UN Chief Antonio Guterres said the world organization will be “actively engaged” with big carbon emitters such as the US, China, India, Russia and Japan to have them commit to carbon neutrality in 2050.
Guterres and Secretary General of the World Meteorological Organization Petteri Taalas launched the ‘WMO Statement on the State of the Global Climate in 2019′.
In the report, the UN Secretary-General warned that the world is currently “way off track meeting either the 1.5 degrees celsius or 2 degrees targets that the Paris Agreement calls for”, referring to the commitment made by the international community in 2015, to keep global average temperatures well below 2 degrees above pre-industrial levels.
“Obviously, the G20 represents 80 percent of the emissions in the world. And if one looks at western Europe, North America, China, India, Russia and Japan, you have the bulk of emissions.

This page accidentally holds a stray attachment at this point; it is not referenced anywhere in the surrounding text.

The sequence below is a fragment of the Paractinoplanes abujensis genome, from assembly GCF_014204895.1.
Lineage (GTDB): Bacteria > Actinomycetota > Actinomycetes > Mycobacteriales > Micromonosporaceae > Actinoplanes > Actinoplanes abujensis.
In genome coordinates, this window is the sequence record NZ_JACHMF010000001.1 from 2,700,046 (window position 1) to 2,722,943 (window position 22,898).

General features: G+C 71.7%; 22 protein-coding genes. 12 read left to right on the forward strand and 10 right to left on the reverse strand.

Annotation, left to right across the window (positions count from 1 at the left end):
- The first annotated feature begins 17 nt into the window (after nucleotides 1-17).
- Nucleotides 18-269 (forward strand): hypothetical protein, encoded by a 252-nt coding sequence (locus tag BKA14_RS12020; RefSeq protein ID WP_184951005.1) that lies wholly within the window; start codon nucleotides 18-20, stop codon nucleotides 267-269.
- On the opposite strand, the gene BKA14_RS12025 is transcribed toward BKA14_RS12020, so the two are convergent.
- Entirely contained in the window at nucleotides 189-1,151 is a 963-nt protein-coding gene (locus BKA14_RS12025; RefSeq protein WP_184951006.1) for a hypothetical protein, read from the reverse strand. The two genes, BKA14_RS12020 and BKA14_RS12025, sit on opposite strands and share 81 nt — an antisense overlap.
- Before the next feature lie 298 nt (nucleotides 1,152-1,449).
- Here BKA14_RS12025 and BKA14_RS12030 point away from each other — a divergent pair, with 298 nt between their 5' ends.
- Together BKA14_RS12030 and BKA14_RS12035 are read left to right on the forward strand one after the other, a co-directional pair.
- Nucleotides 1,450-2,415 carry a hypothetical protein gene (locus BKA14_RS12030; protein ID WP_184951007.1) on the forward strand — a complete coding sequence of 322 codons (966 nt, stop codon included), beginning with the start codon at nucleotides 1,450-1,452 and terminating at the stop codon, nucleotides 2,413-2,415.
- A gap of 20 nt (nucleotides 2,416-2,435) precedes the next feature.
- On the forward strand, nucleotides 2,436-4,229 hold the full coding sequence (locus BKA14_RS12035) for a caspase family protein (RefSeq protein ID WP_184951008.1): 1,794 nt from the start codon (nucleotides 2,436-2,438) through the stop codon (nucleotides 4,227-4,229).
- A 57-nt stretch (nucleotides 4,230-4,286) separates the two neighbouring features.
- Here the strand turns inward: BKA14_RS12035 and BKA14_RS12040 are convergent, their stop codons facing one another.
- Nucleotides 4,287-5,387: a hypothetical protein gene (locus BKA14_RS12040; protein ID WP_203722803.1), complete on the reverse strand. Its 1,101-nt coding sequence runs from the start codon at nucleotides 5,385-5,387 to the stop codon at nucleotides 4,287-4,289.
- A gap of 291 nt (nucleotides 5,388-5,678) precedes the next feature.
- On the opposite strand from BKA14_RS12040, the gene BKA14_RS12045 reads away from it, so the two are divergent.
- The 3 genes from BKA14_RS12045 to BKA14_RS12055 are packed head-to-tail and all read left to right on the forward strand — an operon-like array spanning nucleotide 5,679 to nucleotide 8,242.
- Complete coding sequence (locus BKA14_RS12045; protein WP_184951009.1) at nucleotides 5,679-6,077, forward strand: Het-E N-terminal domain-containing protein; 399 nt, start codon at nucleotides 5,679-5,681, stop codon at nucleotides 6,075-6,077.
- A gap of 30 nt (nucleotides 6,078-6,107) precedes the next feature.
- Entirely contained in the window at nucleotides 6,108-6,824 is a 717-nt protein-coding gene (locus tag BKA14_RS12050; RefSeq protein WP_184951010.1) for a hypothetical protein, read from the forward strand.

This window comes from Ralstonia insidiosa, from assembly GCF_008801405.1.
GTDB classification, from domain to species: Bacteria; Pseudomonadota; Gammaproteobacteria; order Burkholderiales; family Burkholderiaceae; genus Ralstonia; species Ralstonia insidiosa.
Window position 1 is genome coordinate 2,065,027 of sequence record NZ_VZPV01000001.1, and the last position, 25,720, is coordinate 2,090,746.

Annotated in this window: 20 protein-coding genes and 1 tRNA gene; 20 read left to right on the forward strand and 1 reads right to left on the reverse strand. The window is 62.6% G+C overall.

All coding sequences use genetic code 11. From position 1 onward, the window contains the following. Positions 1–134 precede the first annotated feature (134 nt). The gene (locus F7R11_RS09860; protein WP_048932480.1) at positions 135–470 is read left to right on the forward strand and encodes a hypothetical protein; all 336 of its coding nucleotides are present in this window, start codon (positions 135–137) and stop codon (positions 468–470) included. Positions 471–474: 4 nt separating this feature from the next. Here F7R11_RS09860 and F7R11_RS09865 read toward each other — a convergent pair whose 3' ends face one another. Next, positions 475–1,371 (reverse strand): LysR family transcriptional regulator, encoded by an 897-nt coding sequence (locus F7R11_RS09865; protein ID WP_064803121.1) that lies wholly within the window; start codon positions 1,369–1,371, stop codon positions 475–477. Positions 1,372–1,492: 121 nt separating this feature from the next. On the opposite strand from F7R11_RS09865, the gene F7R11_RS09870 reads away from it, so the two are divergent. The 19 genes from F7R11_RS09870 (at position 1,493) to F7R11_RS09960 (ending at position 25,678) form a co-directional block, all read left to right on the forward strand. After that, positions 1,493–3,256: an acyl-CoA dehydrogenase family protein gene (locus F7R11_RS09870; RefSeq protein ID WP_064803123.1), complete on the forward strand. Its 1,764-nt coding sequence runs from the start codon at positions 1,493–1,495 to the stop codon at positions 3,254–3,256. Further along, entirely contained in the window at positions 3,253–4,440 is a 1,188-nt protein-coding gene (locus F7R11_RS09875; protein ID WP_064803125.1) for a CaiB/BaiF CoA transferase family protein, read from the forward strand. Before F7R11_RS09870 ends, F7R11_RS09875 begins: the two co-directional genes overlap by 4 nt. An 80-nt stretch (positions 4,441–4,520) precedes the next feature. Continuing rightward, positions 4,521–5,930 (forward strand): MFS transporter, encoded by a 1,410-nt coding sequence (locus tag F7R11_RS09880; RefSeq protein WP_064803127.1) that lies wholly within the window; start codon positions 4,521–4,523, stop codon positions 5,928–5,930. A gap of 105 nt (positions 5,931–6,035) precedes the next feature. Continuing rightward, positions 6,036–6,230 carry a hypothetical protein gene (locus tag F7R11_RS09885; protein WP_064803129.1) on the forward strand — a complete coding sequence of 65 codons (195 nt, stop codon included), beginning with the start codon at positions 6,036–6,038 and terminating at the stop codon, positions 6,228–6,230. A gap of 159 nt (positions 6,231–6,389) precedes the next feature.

And it is with these countries that we’ll be very actively engaged during this year in order to have as many as possible, ideally all of them, committed to carbon neutrality in 2050,” Guterres said in response to a question during a press conference here on March 10.
“There are good news for the moment in relation to the European Union. Let’s hope that this example can be followed by all the others,” he said.
The report found that 2019 was the second warmest year on record, and 2010-19 was the warmest decade on record. Since the 1980s, each successive decade has been warmer than any preceding decade since 1850.
“In 2019, record-setting high temperatures in Australia, India, Japan and Europe adversely affected health and well-being,” the report said.